If Autoblog (via the Wall Street Journal) is correct, the NHTSA has completed their investigation into Toyota for unintended acceleration. Sources say that the ink on the report is dry, but the U.S. Department of Transportation is blocking the release of the data. Why? Probably because it confirms what we reported last month: aside from the legitimate issues of sticking pedal assemblies and floor mat entrapment, unintended acceleration is caused by driver error and not a ghost in the machine. Funny, but we went through this with the Audi 5000 back in 1989, and the NHTSA had no problem exonerating Audi when they completed their report.
If the DOT is to be believed, they require additional time to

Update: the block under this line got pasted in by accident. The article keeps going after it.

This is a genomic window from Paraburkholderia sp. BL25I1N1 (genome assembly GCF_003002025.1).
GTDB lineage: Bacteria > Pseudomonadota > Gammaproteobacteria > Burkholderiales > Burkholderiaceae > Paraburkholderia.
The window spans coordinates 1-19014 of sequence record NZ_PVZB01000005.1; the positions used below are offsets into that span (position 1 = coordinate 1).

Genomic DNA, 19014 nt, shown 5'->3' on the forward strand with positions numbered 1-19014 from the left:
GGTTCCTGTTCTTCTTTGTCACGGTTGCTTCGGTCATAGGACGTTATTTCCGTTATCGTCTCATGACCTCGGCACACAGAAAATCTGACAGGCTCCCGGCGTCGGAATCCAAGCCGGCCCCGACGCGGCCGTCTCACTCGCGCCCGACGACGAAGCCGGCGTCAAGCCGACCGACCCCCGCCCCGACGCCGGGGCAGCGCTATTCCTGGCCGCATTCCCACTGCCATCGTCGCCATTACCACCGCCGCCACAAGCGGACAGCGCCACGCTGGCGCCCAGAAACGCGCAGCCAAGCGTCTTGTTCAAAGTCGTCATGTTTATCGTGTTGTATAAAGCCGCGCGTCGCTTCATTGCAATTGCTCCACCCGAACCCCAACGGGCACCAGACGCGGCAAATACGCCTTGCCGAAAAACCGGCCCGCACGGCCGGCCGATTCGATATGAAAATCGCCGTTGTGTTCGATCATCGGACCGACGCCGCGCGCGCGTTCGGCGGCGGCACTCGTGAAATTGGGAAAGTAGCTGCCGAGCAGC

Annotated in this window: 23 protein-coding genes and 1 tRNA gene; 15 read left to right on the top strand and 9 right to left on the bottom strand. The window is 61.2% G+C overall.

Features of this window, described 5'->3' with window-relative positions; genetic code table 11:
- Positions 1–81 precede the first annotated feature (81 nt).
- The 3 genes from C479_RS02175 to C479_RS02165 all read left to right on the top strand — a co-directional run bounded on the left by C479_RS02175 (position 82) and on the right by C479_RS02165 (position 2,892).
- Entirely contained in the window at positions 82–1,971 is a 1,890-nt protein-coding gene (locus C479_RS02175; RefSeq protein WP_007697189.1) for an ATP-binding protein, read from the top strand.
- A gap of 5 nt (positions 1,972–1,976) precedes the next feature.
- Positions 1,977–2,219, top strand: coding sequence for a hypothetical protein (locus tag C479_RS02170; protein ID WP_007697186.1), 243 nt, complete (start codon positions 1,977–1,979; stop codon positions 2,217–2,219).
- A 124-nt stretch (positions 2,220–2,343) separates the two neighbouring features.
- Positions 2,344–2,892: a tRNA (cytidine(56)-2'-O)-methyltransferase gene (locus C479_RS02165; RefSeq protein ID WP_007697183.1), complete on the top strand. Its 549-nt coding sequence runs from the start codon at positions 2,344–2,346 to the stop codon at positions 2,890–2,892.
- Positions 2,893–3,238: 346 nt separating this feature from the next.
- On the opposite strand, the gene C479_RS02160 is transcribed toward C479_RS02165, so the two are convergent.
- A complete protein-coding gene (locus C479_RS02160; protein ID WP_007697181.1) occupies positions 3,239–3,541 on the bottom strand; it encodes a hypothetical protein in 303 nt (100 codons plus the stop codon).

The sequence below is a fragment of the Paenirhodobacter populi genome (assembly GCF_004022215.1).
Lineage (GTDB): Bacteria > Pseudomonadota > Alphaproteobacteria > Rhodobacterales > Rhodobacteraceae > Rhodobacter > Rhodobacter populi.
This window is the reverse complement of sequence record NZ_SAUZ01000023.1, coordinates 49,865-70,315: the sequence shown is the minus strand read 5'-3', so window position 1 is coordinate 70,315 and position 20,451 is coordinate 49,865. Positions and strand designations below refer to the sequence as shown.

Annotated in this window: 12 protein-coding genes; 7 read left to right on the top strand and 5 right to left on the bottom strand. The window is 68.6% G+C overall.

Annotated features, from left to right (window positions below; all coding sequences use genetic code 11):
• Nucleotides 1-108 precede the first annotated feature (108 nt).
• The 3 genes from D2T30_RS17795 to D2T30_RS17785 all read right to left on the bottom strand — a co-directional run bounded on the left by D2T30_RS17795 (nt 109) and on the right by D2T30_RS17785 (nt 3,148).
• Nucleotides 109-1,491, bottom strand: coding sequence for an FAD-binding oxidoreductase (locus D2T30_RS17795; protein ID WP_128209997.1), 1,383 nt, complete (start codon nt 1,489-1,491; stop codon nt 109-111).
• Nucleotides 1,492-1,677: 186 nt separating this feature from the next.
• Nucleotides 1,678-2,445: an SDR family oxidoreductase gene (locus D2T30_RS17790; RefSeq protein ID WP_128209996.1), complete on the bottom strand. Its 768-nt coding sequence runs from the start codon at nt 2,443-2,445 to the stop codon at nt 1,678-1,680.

blackball Toyota review the compiled data associated with the unintended acceleration issue. The former head of NHTSA’s recall division has confirmed that the majority of UA claims can be attributed to a wide open throttle and no application of the brakes; in other words, driver error. Still, rewarding Toyota by publishing this information is not in the best interests of the government. Why help a foreign manufacturer sell cars in the U.S. when the illusion of unsafe cars drives buyers to the domestics? Domestics who (in the case of GM and Chrysler) received federal bailout money.
As I’ve said before, I’m not defending Toyota, but I hate being lied to by my own government. It’s time that more people stood up and started asking questions, because things aren’t going to get better from here.